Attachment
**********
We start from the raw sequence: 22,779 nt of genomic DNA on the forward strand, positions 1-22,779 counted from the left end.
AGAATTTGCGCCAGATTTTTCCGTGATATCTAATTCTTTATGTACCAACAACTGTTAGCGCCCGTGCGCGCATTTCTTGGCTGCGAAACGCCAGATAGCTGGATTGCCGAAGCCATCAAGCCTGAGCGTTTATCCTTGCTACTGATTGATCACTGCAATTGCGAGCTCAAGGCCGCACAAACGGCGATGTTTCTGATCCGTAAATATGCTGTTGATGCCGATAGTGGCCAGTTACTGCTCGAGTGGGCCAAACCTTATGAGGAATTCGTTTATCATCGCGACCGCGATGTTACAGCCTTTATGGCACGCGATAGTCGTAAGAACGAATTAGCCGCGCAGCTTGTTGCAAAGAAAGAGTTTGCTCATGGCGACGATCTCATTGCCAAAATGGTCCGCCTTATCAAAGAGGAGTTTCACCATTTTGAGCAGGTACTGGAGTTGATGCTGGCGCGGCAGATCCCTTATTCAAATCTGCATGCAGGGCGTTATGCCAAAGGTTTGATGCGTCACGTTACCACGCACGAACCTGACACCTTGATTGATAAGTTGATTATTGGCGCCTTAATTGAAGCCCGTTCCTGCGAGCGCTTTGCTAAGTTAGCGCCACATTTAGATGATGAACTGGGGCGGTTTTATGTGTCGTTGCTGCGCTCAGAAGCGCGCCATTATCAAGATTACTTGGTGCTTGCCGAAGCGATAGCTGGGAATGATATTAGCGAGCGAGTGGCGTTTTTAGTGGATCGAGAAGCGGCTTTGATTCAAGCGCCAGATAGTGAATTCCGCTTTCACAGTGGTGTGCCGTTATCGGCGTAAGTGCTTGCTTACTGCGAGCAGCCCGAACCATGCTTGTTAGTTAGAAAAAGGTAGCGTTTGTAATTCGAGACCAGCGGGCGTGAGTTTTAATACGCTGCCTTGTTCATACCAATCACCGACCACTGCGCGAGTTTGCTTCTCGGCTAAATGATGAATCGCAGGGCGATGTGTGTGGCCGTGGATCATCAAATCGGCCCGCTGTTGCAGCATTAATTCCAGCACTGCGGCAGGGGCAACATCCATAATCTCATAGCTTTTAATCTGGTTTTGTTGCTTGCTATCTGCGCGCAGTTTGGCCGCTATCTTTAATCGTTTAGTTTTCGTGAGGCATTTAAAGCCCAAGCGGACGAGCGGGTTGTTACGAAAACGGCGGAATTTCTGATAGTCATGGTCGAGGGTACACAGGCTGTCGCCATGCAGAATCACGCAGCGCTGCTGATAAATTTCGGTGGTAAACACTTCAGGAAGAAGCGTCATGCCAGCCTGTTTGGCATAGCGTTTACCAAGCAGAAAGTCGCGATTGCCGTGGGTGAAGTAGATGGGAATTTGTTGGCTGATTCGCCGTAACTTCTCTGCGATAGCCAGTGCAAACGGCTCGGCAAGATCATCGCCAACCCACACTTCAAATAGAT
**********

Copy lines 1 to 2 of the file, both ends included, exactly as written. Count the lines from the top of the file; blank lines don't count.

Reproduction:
We start from the raw sequence: 22,779 nt of genomic DNA on the forward strand, positions 1-22,779 counted from the left end.
AGAATTTGCGCCAGATTTTTCCGTGATATCTAATTCTTTATGTACCAACAACTGTTAGCGCCCGTGCGCGCATTTCTTGGCTGCGAAACGCCAGATAGCTGGATTGCCGAAGCCATCAAGCCTGAGCGTTTATCCTTGCTACTGATTGATCACTGCAATTGCGAGCTCAAGGCCGCACAAACGGCGATGTTTCTGATCCGTAAATATGCTGTTGATGCCGATAGTGGCCAGTTACTGCTCGAGTGGGCCAAACCTTATGAGGAATTCGTTTATCATCGCGACCGCGATGTTACAGCCTTTATGGCACGCGATAGTCGTAAGAACGAATTAGCCGCGCAGCTTGTTGCAAAGAAAGAGTTTGCTCATGGCGACGATCTCATTGCCAAAATGGTCCGCCTTATCAAAGAGGAGTTTCACCATTTTGAGCAGGTACTGGAGTTGATGCTGGCGCGGCAGATCCCTTATTCAAATCTGCATGCAGGGCGTTATGCCAAAGGTTTGATGCGTCACGTTACCACGCACGAACCTGACACCTTGATTGATAAGTTGATTATTGGCGCCTTAATTGAAGCCCGTTCCTGCGAGCGCTTTGCTAAGTTAGCGCCACATTTAGATGATGAACTGGGGCGGTTTTATGTGTCGTTGCTGCGCTCAGAAGCGCGCCATTATCAAGATTACTTGGTGCTTGCCGAAGCGATAGCTGGGAATGATATTAGCGAGCGAGTGGCGTTTTTAGTGGATCGAGAAGCGGCTTTGATTCAAGCGCCAGATAGTGAATTCCGCTTTCACAGTGGTGTGCCGTTATCGGCGTAAGTGCTTGCTTACTGCGAGCAGCCCGAACCATGCTTGTTAGTTAGAAAAAGGTAGCGTTTGTAATTCGAGACCAGCGGGCGTGAGTTTTAATACGCTGCCTTGTTCATACCAATCACCGACCACTGCGCGAGTTTGCTTCTCGGCTAAATGATGAATCGCAGGGCGATGTGTGTGGCCGTGGATCATCAAATCGGCCCGCTGTTGCAGCATTAATTCCAGCACTGCGGCAGGGGCAACATCCATAATCTCATAGCTTTTAATCTGGTTTTGTTGCTTGCTATCTGCGCGCAGTTTGGCCGCTATCTTTAATCGTTTAGTTTTCGTGAGGCATTTAAAGCCCAAGCGGACGAGCGGGTTGTTACGAAAACGGCGGAATTTCTGATAGTCATGGTCGAGGGTACACAGGCTGTCGCCATGCAGAATCACGCAGCGCTGCTGATAAATTTCGGTGGTAAACACTTCAGGAAGAAGCGTCATGCCAGCCTGTTTGGCATAGCGTTTACCAAGCAGAAAGTCGCGATTGCCGTGGGTGAAGTAGATGGGAATTTGTTGGCTGATTCGCCGTAACTTCTCTGCGATAGCCAGTGCAAACGGCTCGGCAAGATCATCGCCAACCCACACTTCAAATAGAT